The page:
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Weimar on the PacificGerman Exile Culture in Los Angeles and the Crisis of Modernism$
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Ehrhard Bahr

Print publication date: 2007

Print ISBN-13: 9780520251281

Published to California Scholarship Online: March 2012

DOI: 10.1525/california/9780520251281.001.0001

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Bertolt Brecht’s California Poetry

Bertolt Brecht’s California Poetry

Mimesis or Modernism?

(p.79) chapter 3 Bertolt Brecht’s California Poetry
Weimar on the Pacific

Ehrhard Bahr

University of California Press

It was Bertolt Brecht who gave Los Angeles a bad name in German literature. Even critics who are not familiar with the original German verse love to cite Brecht's scathing poem comparing Los Angeles to hell. In the poem's first stanza, Brecht refers to Percy Bysshe Shelley's poem entitled “Hell,” which was part of a parody, “Peter Bell the Third,” ridiculing a cycle of poems by William Wordsworth. Brecht continues his diatribe against the movie industry in his “Hollywood Elegies,” a cycle of six poems that he wrote for Hanns Eisler's Hollywood Songbook. In order to understand Brecht's California poetry as modernist poetry, one has to look at his household poems and at his garden poetry written in imitation of classical Latin poetry that reflects on nature and politics. This chapter explores Brecht's lyric poetry as a paradigm of dialectics in exile modernism. Brecht had to reinvent Los Angeles as a city of exiles in order to be productive as a poet.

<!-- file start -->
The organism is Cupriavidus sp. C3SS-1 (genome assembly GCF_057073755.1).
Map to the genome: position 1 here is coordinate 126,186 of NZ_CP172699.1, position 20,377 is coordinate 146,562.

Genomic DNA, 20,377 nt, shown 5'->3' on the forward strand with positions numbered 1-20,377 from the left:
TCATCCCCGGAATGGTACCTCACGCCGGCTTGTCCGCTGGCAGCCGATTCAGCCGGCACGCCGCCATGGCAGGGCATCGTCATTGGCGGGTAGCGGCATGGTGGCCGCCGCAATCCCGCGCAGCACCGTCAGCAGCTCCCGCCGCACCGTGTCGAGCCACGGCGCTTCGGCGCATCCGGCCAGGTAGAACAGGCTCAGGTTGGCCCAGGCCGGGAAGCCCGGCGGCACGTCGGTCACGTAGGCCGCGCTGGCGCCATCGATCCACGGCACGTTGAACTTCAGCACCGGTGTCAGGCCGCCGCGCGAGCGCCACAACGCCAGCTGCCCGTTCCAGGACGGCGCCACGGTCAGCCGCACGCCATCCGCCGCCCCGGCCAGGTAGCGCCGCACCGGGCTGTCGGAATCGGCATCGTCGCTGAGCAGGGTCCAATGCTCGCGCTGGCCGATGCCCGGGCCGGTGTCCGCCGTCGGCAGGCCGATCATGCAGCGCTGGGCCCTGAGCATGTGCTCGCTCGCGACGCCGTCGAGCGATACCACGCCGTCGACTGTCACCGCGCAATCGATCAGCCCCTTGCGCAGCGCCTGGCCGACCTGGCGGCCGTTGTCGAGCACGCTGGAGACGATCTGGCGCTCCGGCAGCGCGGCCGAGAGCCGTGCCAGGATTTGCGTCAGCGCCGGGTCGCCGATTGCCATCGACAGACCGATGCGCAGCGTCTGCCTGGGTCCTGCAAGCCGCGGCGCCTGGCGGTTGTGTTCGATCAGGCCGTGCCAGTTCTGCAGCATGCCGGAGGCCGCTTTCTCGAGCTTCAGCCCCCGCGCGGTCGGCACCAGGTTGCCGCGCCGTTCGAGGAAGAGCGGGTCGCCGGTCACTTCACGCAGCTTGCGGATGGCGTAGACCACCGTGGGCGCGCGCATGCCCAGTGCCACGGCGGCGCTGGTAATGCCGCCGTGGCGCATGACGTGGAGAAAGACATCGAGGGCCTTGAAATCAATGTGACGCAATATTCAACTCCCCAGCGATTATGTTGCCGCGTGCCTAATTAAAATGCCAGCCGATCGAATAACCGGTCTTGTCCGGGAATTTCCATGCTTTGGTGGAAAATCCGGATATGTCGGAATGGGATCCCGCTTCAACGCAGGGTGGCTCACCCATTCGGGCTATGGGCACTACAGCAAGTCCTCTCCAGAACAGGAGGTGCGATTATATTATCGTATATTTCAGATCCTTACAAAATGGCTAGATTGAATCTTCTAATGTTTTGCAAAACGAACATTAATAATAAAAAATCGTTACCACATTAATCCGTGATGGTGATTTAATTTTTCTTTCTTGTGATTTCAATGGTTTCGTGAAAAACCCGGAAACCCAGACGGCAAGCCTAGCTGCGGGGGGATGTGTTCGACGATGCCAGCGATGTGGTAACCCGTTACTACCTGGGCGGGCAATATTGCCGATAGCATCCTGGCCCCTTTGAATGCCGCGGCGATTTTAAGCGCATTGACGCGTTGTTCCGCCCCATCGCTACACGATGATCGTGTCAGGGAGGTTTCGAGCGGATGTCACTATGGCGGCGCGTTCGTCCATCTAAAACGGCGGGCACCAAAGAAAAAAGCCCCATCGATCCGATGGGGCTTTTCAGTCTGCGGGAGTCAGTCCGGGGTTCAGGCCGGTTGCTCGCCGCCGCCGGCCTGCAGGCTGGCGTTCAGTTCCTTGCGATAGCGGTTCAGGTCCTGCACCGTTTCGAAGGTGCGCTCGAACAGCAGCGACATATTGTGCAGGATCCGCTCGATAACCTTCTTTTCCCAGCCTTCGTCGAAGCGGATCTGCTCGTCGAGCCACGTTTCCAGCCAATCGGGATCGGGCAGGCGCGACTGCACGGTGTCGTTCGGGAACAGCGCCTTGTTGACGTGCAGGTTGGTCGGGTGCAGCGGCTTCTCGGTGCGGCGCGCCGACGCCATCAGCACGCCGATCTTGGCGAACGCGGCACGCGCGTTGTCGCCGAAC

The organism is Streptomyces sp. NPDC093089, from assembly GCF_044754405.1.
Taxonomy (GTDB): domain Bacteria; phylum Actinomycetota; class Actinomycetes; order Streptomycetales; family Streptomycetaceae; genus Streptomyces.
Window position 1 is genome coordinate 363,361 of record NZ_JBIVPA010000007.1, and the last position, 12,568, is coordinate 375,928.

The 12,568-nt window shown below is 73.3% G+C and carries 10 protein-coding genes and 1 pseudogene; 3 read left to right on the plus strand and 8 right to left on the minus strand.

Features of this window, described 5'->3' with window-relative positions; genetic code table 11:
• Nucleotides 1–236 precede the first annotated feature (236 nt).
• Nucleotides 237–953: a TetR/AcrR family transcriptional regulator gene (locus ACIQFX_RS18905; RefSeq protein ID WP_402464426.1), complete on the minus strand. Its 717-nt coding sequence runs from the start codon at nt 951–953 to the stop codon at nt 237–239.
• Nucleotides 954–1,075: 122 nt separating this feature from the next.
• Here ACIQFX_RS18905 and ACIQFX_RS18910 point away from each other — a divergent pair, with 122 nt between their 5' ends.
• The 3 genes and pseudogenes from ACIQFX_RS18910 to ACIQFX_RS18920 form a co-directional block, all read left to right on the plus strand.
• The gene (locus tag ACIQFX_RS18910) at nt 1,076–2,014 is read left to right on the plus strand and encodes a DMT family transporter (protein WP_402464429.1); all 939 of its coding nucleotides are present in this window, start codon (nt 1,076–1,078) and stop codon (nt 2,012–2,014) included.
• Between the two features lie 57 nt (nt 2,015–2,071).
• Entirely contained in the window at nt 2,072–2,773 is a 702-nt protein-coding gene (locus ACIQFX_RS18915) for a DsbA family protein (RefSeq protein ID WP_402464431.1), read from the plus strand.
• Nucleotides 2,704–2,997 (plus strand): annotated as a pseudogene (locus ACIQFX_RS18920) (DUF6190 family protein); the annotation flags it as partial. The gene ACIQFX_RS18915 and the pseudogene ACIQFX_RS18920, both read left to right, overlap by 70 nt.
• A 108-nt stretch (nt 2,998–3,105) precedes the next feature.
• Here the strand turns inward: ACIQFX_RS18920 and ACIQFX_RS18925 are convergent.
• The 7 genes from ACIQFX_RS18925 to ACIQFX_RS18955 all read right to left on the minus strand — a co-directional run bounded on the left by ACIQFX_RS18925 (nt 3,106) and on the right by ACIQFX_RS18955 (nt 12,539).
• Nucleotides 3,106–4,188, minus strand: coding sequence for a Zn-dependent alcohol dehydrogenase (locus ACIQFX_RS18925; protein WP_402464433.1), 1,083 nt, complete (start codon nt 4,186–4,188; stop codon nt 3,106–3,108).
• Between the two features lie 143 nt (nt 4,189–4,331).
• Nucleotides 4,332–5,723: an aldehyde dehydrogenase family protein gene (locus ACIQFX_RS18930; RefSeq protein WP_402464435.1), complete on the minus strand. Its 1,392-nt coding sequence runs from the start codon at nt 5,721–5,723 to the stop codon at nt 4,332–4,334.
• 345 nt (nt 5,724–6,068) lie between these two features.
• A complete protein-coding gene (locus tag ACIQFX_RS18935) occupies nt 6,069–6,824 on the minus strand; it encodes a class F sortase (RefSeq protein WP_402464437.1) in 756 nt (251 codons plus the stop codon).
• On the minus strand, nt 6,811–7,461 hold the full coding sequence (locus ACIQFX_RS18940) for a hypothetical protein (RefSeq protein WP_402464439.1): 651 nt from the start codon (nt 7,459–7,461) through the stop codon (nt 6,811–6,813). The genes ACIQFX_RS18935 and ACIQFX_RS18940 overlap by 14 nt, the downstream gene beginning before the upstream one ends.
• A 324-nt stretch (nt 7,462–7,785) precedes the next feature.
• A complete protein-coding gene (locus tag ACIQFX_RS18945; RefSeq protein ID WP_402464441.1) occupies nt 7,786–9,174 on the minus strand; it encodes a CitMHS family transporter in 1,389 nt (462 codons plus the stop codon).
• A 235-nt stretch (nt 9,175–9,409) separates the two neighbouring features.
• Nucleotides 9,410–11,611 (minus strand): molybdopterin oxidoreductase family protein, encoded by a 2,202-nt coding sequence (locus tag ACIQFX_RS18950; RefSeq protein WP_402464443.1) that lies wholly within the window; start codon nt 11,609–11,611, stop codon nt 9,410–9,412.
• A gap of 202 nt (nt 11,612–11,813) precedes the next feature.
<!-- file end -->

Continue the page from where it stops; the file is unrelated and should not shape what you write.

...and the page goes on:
Keywords:   Bertolt Brecht, Los Angeles, poems, Percy Bysshe Shelley, William Wordsworth, movie industry, Hanns Eisler, lyric poetry, exile modernism, exiles

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